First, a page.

North of Grasmere and south of Thirlmere, beside today’s A591, there is a large cairn of stones, known as Dunmail Raise – the name also applied to the watershed between those two lakes. It turns out that there is a considerable collection of history and storytelling around this cairn, and I thought today I’d relate a little of that.
The cairn at Dunmail Raise
From Lake View Country House, Dunmail Raise can be reached on foot, though it is not the most exciting walk in the Lakes! Many people will drive up the A591 instead, and park just before the road splits into dual carriageway.
However you get there, it is worth looking around. Turning south, you can see Grasmere set in its surrounding ring of hills. To the north, Thirlmere can be seen, and beyond it the peaks of Skiddaw and Saddleback (Blencathra). It's a bleak spot if you visit on a day when a chilly wind is sweeping through the pass, but a magnificent one when the views open out for you. It's a fitting site for a battle which – at least in legend – settled the fate of the last king of a British kingdom.
It is likely that that Dunmail – probably the same as Dyfnwal ap Owain, to give him his Cumbrian name – was a king who was defeated by the Saxon king Edmund, who had allied himself with the Scottish king Malcolm. The Anglo-Saxon Chronicle comments:
“A.D. 945. This year King Edmund overran all Cumberland; and let it all to Malcolm king of the Scots, on the condition that he became his ally, both by sea and land.“
This was just one among the endless shifts of allegiance along the borders – only a few years earlier, Malcolm’s father Constantine had joined with Dunmail's father Owain against the Saxon king Athelstan. They lost that battle – Brunanburh, 937AD – and Owain himself was reputedly buried at Penrith.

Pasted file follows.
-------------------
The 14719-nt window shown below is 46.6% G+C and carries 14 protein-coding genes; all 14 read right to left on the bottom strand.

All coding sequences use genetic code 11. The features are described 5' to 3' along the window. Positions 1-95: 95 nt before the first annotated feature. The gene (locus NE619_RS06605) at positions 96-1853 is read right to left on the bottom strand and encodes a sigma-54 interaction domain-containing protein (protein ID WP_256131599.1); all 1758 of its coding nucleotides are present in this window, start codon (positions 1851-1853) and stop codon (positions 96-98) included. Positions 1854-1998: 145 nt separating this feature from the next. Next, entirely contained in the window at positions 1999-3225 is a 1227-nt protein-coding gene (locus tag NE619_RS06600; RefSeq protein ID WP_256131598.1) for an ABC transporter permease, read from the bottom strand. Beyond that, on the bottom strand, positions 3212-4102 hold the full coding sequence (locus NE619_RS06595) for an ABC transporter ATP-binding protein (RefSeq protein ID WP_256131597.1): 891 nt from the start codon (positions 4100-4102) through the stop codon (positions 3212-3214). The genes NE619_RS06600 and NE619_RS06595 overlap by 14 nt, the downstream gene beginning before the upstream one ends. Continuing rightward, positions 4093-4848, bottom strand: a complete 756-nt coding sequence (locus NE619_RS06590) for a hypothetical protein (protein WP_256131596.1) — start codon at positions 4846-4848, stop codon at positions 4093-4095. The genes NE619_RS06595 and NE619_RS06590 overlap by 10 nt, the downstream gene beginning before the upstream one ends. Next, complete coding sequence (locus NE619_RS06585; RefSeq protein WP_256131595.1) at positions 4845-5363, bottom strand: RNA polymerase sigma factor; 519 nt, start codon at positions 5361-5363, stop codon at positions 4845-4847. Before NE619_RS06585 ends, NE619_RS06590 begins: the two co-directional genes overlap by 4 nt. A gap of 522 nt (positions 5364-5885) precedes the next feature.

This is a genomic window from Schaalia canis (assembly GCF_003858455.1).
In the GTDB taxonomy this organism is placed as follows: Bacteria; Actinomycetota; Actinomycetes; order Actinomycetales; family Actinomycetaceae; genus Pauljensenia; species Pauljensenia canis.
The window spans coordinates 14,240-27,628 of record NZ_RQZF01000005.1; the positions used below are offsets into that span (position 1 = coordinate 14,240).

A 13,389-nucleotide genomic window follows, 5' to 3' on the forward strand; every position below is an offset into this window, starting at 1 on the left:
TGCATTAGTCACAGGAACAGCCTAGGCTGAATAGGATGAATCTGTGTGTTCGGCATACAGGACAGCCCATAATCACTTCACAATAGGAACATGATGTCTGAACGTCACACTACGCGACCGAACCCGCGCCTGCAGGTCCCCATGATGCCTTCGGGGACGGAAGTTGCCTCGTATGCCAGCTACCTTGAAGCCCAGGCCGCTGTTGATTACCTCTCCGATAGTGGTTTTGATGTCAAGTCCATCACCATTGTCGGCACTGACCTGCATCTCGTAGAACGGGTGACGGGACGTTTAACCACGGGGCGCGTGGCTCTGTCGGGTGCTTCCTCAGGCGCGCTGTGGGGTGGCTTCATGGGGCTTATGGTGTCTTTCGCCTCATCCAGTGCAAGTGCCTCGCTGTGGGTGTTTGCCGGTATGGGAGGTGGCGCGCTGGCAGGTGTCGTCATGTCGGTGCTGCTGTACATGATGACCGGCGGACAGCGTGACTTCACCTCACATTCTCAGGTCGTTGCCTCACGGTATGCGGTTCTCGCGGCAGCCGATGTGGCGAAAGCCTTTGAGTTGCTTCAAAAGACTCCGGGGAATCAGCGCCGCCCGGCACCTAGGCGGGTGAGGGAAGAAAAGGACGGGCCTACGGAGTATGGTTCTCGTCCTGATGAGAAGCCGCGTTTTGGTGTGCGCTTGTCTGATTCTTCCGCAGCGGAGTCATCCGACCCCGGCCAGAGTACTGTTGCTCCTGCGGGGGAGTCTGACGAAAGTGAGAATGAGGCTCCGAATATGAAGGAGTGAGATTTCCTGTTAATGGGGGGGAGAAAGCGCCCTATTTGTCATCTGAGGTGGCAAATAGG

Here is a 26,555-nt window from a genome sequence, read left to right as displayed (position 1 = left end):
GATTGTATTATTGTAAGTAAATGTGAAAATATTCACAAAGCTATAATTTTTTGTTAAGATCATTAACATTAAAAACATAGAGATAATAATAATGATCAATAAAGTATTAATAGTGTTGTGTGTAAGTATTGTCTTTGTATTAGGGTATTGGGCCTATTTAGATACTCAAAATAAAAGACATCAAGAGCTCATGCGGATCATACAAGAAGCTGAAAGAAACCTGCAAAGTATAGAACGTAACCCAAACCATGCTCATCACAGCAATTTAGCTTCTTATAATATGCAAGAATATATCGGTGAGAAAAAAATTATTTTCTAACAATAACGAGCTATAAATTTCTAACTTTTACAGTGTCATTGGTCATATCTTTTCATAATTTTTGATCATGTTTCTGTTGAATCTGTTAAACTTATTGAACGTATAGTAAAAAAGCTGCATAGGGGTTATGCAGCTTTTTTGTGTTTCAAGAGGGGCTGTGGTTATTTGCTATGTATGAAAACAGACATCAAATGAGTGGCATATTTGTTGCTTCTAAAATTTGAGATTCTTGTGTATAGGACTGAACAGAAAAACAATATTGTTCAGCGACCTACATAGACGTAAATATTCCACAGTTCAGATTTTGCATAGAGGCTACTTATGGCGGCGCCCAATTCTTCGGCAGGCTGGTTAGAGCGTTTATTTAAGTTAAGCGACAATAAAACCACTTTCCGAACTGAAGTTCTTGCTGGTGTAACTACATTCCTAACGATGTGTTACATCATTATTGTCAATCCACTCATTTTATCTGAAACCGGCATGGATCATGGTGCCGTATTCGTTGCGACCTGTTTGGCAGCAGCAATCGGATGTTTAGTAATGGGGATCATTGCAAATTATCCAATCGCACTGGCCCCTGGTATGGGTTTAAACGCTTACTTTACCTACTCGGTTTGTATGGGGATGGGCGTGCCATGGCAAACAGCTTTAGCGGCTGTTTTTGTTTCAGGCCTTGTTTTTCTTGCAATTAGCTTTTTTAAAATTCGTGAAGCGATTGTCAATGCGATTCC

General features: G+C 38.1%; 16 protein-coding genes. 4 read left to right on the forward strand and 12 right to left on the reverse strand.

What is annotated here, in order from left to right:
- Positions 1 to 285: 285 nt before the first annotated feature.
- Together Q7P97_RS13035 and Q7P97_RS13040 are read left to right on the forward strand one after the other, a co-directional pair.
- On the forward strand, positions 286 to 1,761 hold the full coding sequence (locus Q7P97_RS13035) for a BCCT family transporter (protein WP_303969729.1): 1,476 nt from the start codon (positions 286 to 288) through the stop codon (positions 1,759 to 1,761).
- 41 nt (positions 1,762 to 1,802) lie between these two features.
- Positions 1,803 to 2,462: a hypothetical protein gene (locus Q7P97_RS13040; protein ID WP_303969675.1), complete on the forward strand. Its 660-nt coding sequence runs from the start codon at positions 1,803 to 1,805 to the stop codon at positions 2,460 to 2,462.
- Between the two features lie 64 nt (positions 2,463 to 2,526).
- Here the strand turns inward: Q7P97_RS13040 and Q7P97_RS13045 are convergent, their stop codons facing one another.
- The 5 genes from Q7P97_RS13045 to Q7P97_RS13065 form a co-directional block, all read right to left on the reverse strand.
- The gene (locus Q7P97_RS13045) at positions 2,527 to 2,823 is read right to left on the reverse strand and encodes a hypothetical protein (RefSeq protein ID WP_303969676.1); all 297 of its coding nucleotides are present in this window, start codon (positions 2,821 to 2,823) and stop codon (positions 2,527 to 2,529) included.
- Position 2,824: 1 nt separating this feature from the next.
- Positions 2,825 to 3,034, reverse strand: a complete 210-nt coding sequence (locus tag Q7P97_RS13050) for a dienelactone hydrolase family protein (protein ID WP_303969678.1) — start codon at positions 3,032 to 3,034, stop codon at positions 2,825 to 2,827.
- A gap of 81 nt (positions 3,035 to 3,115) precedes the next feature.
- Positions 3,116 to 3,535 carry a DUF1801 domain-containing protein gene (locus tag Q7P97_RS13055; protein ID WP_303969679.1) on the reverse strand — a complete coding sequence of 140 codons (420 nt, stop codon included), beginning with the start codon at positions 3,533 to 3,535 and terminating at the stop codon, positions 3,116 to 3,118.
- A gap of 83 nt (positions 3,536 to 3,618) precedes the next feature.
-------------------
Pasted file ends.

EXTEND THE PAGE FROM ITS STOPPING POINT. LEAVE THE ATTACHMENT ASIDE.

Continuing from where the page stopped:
Grizedale Tarn from Dollywaggon
In a simple version of this story, Dunmail's sons were blinded by the victorious Edmund. But in repeated telling, Dunmail became like another King Arthur. As the tale grew, his loyal followers took his crown – to ensure that the Saxons would not claim it and the kingship – nipped up the track to Grizedale Tarn (following the track around the side of Seat Sandal to join today’s Coast to Coast trail) and cast the crown into the depths. When the time was right, he and it would be reunited and the ancient kingdom restored. The man who was king once would be king again.
I am told that sub-aqua clubs have searched for the crown for some years in vain, but then the waters are very murky, and I suspect that pretty much anything might be hiding there!
Opinions differ, too, as to the meaning of the cairn itself. Some say that it was simply a boundary marker between the old regions of Cumberland and Westmoreland. Others think that it marks the burial place of Dunmail himself. But the story I find most appealing is that it recalls an old military tradition, in which soldiers going into battle would pile up “soul stones” as a safeguard. If they survived, they retrieved the stone from the pile… if not, well the number of stones in the pile was the number of casualties. There are a lot of stones in the pass at Dunmail Raise, and they lie there as they have done for many years, the lichens softening their grim outlines.
South towards Grasmere from Dunmail Raise
Observed in the light of archaeology and historical research, there are a great many uncertainties. Did Dunmail actually die as stated? There is a separate tradition that he died peacefully, much later, while on pilgrimage to Rome. Some people discard the whole tale of the battle as mere legend. What nationality was he? Perhaps he was Norse or Celtic rather than Briton. But to elevate his romantic and literary status, I am going for the idea that he was the last king of the British… as William Wordsworth expressed it in The Waggoner,
The horses cautiously pursue
Their way, without mishap or fault;
And now have reached that pile of stones,
Heaped over brave King Dunmail’s bones;
His who had once supreme command,
Last king of rocky Cumberland;
His bones, and those of all his Power
Slain here in a disastrous hour!
Directions - Lake View Country House to Dunmail Raise